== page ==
Harvard’s Top Stock Picks
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Harvard Management filed its 13F earlier this month, reporting many of its long equity positions as of the end of September. Many of the endowment’s holdings are not reported on the 13F (see previous filings from Harvard Management), and as with many other institutions a good deal of investments are managed by other funds. In addition, some large positions are in exchange-traded funds which give the endowment exposure to a particular desired country or industry. Here are five of the largest stock positions that Harvard Management did report:
Mendillo and her team held their position of 2.6 million shares in Pebblebrook Hotel Trust (NYSE: PEB), a real estate investment trust that owns hotel properties including the Doubletree hotel and conference facility in Bethesda. Its dividend yield of 2.4% is low for a REIT, and its $77 million of operating cash flow on a trailing basis (earnings are generally not very useful in evaluating a REIT) compares with a $1.2 billion market cap. We don’t have much experience evaluating REITs and so we would pass, but investors with more familiarity may appreciate learning about Harvard’s stake here.
Kenexa Corporation (NYSE: KNXA) was another top pick with Harvard Management reporting ownership of 1 million shares at the end of September. Kenexa is an HR management software company whose products help businesses with their recruiting and other functions. Its stock is very sensitive to the overall market, with a beta of 2.8; the stock had been doing well this year even before the company received a buyout offer from IBM in August. At a current price of $45.90 and the transaction set to close at $46 per share, there may not be much room here for a retail investor to get involved. We noted in preparing this analysis that many of Harvard’s top picks as of the end of September were acquisition targets, including some that had closed this quarter. Read more about why large investors like merger arb investments.
The endowment owned about 980,000 shares of $90 billion market cap telecom company America Movil SAB (NYSE: AMX) at the end of September. America Movil is an interesting find: its revenue was up slightly in the third quarter versus the same period in 2011, and higher margins drove net income up 67%. Yet its multiples look appealing: the stock trades at 13 times trailing earnings and 11 times forward earnings estimates. Carlos Slim’s top holding looks like it could be a good value. Tiger Cub John Griffin’s Blue Ridge Capital initiated a position of 4.6 million shares during the second quarter.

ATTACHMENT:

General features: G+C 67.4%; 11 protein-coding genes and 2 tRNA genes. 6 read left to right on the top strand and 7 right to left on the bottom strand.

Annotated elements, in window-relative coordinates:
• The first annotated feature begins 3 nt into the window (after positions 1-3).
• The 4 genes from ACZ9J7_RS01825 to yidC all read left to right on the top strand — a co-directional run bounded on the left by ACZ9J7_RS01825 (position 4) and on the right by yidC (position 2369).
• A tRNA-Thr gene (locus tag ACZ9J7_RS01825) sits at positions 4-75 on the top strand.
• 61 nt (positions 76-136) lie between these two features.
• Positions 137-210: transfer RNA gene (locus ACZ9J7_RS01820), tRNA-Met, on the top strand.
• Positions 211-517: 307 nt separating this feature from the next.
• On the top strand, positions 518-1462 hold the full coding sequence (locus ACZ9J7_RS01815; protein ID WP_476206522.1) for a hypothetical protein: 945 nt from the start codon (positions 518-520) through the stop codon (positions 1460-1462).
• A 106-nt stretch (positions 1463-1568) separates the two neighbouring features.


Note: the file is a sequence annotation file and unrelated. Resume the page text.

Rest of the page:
Harvard Management reported owning 3 million shares of Hudson City Bancorp (NASDAQ: HCBK), a $4 billion market cap retail bank holding company. Hudson City reported poor results last quarter, with revenue and earnings falling at double-digit rates from their levels in the third quarter of 2011. At a 4% dividend yield it might be considered an income stock but we’d warn that dividend payments were essentially cut in half in early 2011. It does trade at a discount to book value, but so do many other more prosperous and larger banks; investors interested in financials might want to look elsewhere.
Another takeover target in the endowment’s portfolio was AMERIGROUP Corporation (NYSE: AGP), which is scheduled to be acquired by fellow health insurance company WellPoint in Q1 2013 at about $92 per share (the current price is $91.40). Its trailing P/E multiple is 36, which would be quite high if the transaction does not close for some reason. If it does close then it’s possible that a highly leveraged investor could earn a small positive return on an investment, but as with Kenexa the economics probably would not work for most retail players.
This article is written by Matt Doiron and edited by Meena Krishnamsetty. They don't own shares in any of the stocks mentioned in this article. The Motley Fool owns shares of Amerigroup and Pebblebrook Hotel Trust. Motley Fool newsletter services recommend Amerigroup and Pebblebrook Hotel Trust. Try any of our Foolish newsletter services free for 30 days. We Fools may not all hold the same opinions, but we all believe that considering a diverse range of insights makes us better investors. The Motley Fool has a disclosure policy.If you have questions about this post or the Fool’s blog network, click here for information.